In addition to the obvious benefits of tourism — jobs and revenue for the county — tourism dollars save Haywood County residents a few hundred dollars in taxes every year.
Steve Morse, a mathematics professor at the University of Tennessee, presented business owners and county tourism leaders with a faux jumbo check made out to “Each County Household.” The check was for $334.
Without tourism dollars, every household would be paying out that much more money in taxes each year.
Tourists are “temporary taxpayers,” said Morse, who spoke at a luncheon sponsored by the Haywood County Tourism Development Authority celebrating National Tourism Week.
“What a country! Where you can have people say, ‘Please come pay part of our taxes,’ and people say, ‘Sure,’” Morse said.
The tourism and hospitality industry constitute one-fifth of the jobs in Haywood County, Morse added.
“Tourism plays a large role in many people’s lives,” Morse said.
Even that truism seems like an understatement when looking at recent tourism spending numbers, which have rebounded back to pre-recession figures.
In 2007, $116.7 million was spent on tourism in Haywood County — only $400,000 more than in 2010.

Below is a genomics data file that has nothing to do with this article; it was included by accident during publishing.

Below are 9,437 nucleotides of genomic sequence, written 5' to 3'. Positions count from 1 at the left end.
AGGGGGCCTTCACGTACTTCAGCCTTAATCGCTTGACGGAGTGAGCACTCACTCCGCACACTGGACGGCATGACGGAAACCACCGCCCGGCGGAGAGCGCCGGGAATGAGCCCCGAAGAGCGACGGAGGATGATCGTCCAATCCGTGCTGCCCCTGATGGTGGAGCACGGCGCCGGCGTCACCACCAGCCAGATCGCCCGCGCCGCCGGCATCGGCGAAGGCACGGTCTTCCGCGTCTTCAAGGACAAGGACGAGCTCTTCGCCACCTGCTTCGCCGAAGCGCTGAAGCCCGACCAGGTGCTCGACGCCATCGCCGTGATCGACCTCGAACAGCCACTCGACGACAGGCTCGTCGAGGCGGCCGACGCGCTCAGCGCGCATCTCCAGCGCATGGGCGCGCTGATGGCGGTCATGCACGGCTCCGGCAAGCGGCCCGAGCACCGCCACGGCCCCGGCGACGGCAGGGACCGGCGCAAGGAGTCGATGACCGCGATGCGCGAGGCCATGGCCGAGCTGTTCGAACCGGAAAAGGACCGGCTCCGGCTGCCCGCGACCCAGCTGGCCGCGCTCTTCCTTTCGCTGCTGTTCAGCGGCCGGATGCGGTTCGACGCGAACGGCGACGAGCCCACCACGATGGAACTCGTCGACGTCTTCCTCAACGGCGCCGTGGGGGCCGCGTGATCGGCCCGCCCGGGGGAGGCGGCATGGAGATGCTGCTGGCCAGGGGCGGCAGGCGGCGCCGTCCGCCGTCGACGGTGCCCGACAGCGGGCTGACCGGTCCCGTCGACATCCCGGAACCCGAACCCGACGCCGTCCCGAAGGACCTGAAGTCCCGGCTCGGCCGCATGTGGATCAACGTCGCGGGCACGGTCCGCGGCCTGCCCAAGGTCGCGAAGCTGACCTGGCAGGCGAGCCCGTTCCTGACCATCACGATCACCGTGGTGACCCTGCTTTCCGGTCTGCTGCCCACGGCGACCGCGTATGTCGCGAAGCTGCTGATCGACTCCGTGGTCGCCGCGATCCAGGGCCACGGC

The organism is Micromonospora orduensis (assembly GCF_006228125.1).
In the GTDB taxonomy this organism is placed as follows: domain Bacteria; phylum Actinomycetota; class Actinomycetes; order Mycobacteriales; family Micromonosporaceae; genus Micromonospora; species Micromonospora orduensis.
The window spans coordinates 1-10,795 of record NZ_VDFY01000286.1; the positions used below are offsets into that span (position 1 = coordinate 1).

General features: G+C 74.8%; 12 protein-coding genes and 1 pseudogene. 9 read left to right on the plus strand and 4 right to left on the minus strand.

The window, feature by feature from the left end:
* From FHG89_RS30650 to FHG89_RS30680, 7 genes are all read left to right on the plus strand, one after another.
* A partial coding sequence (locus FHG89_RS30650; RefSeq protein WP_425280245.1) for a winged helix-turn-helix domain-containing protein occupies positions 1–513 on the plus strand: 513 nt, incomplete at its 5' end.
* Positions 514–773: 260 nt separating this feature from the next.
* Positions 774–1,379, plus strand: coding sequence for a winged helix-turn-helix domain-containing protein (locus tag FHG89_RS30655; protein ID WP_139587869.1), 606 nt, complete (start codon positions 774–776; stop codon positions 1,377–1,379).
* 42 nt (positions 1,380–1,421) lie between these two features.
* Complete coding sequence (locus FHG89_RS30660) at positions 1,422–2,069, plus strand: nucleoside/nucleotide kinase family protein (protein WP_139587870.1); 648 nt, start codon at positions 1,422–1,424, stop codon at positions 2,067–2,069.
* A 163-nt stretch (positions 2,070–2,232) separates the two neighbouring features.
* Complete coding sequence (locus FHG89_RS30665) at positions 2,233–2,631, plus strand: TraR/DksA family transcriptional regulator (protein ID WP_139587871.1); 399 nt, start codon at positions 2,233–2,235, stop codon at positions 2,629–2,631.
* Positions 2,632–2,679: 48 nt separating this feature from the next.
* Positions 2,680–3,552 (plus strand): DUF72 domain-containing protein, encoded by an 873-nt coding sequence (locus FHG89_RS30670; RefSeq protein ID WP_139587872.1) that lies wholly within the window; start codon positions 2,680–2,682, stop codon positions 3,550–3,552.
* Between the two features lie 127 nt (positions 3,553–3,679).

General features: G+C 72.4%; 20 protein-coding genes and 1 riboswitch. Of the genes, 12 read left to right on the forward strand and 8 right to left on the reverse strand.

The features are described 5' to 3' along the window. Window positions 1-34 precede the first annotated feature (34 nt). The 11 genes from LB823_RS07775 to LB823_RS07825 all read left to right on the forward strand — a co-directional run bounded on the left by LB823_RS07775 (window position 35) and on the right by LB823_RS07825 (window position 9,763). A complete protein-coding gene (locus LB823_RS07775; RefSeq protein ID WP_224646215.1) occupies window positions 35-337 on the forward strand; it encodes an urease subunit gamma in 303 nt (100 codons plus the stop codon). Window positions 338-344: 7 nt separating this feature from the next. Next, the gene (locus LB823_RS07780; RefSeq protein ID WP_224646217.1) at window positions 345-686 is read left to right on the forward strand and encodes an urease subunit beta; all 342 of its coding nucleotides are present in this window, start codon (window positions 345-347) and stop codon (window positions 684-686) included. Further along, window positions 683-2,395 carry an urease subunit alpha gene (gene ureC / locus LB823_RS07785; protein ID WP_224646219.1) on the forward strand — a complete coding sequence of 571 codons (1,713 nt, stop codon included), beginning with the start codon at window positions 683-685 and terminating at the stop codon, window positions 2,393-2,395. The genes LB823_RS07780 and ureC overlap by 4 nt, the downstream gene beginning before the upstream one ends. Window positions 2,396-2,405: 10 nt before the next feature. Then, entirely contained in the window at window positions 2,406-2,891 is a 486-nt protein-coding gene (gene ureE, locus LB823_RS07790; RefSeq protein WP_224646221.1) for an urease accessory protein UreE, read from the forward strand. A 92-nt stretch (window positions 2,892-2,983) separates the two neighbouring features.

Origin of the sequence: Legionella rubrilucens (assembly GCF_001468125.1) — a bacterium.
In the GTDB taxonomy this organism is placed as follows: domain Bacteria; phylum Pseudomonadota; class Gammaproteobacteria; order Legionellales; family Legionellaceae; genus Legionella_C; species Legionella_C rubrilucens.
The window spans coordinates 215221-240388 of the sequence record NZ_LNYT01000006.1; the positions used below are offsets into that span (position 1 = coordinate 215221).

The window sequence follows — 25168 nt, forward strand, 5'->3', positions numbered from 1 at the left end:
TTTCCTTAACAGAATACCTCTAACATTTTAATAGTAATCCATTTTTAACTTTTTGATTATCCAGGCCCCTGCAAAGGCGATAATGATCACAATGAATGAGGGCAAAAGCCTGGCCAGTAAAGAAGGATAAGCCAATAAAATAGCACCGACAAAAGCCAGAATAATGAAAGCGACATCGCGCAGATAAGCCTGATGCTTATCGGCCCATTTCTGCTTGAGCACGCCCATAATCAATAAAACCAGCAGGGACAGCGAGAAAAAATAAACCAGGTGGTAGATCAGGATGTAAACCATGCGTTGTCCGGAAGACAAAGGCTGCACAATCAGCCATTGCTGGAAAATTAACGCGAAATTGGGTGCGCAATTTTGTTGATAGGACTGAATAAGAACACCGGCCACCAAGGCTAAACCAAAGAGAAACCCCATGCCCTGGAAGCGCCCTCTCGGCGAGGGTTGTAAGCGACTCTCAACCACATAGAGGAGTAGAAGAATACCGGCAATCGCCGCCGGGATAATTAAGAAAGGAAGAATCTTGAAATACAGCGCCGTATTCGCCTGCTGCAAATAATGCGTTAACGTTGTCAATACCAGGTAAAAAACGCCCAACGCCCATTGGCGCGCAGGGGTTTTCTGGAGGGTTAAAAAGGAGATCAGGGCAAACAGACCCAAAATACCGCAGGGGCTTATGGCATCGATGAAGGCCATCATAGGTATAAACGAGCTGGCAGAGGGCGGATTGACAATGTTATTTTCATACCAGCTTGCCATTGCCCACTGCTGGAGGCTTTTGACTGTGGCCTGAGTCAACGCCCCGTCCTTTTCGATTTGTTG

“As we look forward, we see a bright future,” said Lynn Collins, executive director of the Haywood County Tourism Development Authority.
One particular advantage that Haywood County, and Western North Carolina in general, have over other parts of the country is an abundance of adventure activities — kayaking, mountain biking, hiking and the like.
“Adventure tourism is hot as a firecracker,” Morse said.
Morse pointed out that the same perks that make Haywood County a great place to visit can turn those visitors into residents or business owners.
“Today’s visitor could tomorrow’s business investor,” Morse said.
And, although good schools, affordable housing, available transportation and low tax and crime rates are still important, the next generation of entrepreneurs is also looking for open spaces, “local, unique flavor,” a sense of community, diverse cultures and natural resources when finding a place to settle.
“They want to live in Mayberry,” Morse said.
With changes in technology, people will be able to work from pretty much anywhere, he said, and Haywood County should play up its attributes to draw in new residents and businesses.
“People will change to live and work in places with diverse cultures,” Morse said.